Author Talks: What it means to run ‘while Black’
December 13, 2022 | Interview
Activist Alison Mariella Désir [right] dismantles the Whiteness of long-distance running and the dangers of taking up space as a Black person in America: “There’s nothing micro about these aggressions.”
In this edition of Author Talks, McKinsey Global Publishing’s Raju Narisetti chats with Alison Mariella Désir about her new book, Running While Black: Finding Freedom in a Sport That Wasn’t Built for Us (Portfolio, October 2022). Since the murder of Ahmaud Arbery, Désir has sought to bring awareness to the systemic inequities threatening Black runners, and Black Americans overall, and to help non-Black folks learn ways to promote equity in their communities. An edited version of the conversation follows.
What prompted you to write this book?
The book tells my personal story of what it’s like to move through space in a Black body. The inspiration for this book really was me having my son in July of 2019. I went through postpartum depression and anxiety, and I finally felt able to be in the outside world in February of 2020, about seven months later. Shortly after that, I found out about the murder of Ahmaud Arbery.
While my whole life I had known and felt the pain of Black and brown people being killed by vigilantes or being murdered by police, now that I had a young Black son, I had a vision of what the rest of my life would be: constantly worrying and having fear over what could happen to my son.
I started to think about that experience and how unique that is to being a Black person in this country, and I wrote an Op-Ed. In the Op-Ed, I talked about the unique experience of being a Black mother, of being a Black woman, and of the dangers—physical and psychological—of moving through space.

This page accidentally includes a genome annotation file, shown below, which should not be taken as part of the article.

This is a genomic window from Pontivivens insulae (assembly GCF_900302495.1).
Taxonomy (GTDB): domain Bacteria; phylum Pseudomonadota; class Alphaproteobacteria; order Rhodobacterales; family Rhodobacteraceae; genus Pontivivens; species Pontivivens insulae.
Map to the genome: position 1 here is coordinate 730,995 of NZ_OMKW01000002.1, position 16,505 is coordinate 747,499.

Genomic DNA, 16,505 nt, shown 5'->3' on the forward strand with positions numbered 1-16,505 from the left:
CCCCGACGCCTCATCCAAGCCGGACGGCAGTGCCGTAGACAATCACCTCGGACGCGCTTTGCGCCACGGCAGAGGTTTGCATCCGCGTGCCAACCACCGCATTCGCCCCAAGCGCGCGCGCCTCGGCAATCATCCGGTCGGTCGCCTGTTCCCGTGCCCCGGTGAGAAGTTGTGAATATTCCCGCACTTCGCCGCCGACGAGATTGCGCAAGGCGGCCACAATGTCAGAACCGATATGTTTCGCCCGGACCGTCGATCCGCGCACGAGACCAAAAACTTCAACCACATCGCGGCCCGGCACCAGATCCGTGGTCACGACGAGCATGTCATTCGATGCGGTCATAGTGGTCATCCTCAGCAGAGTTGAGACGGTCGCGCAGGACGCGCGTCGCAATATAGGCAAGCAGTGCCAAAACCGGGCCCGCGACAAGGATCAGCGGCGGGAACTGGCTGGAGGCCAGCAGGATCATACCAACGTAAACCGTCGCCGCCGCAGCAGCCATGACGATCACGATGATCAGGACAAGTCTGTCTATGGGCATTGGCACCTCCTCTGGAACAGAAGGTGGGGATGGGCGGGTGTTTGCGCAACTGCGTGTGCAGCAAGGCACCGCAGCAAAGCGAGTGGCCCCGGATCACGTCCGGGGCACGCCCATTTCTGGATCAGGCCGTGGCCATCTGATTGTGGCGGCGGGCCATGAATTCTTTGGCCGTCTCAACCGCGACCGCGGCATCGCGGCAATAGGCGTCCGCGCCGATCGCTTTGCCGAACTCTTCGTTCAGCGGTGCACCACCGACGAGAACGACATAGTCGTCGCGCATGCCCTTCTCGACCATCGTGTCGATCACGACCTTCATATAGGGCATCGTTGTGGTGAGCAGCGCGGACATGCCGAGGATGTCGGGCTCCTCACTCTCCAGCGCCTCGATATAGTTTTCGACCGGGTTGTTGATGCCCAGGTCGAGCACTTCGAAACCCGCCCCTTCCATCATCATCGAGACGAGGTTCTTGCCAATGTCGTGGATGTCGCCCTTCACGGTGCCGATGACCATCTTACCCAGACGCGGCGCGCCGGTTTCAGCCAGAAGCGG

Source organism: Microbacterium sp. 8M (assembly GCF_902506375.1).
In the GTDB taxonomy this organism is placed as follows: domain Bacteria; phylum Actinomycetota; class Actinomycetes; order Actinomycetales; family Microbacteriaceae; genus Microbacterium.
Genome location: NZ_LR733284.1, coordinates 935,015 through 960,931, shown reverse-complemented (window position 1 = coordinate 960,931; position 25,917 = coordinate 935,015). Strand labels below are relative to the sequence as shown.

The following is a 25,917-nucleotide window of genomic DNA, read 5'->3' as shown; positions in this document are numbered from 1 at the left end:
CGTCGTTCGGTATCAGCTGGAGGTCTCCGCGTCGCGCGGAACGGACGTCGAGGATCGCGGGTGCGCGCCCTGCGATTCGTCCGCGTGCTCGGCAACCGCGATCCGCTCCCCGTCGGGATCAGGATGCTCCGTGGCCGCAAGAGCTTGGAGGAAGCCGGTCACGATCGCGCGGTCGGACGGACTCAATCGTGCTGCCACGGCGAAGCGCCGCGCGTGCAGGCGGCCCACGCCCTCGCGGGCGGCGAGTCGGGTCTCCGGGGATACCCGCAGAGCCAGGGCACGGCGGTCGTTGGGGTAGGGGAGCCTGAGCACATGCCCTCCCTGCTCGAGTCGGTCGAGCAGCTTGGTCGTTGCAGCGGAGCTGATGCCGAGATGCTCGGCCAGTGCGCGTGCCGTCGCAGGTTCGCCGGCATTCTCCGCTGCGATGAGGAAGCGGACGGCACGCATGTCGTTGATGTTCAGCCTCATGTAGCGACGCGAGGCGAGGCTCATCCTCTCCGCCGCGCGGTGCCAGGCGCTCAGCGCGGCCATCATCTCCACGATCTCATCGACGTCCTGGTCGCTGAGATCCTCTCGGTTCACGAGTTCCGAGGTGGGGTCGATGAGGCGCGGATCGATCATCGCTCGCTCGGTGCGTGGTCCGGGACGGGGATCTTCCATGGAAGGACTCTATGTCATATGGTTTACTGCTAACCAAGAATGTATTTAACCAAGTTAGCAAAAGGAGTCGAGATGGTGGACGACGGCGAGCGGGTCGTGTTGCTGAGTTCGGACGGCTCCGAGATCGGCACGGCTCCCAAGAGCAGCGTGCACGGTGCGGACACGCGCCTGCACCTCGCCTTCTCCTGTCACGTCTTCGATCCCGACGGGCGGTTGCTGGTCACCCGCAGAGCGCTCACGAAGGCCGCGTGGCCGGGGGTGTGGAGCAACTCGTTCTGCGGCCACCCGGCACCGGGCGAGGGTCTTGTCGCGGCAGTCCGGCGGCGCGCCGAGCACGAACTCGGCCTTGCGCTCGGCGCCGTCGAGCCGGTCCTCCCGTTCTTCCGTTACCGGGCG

That Op-Ed went viral, and I found that many White people were shocked, confused, had never really heard that experience. In that moment, I said, “OK, I have to write this book. I have to share what it’s like to move through space. I have to share what it’s like to be in an industry that centers White men in a space where Black and brown people don’t have the same access or opportunity.”
In that moment, I put pen to paper, and it mostly flowed out of me.
What is the meaning of the book’s title?
The title initially was The Unbearable Whiteness of Running. About midway through writing the book, I decided to change the title to Running While Black, because I thought that Running While Black really captured my experience.
What I wanted to do through the book was humanize and share the experience of moving through space in a Black body and bringing awareness to folks who are non-Black of what that’s like and what it means for us. There’s still a chapter in my book called “The Unbearable Whiteness of Running.”
And in that chapter, I talk about, “What is the culture of running? How does Whiteness show up? What does it mean that most running races are disproportionately White? What does it mean that most people who have power in the industry, whether they are CEOs of brands, businesses, or events, are White?” The unbearable piece of it is that the industry and the community are disproportionately White, so that chapter still gets that in there.
McKinsey Consulting’s brand is basically High IQ: McKinsey tells you that it will throw a lot of the smartest, most fanatically hard-working young MBAs against your problem. (Lots of folks with experience with McKinsey have highly different opinions about what exactly it is that makes McKinsey its money, but that’s what it more or less tells you is its strategy.) So why does McKinsey go out of its way to associate its brand with Alison Mariella Désir?
While she might strike you as kind of an obvious dimwit, keep in mind that you are an iSteve reader. In contrast, to the typical 2022 corporate executive who might someday pay McKinsey a lot of money, she probably seems brilliant. After all, why else would McKinsey associate themselves with her?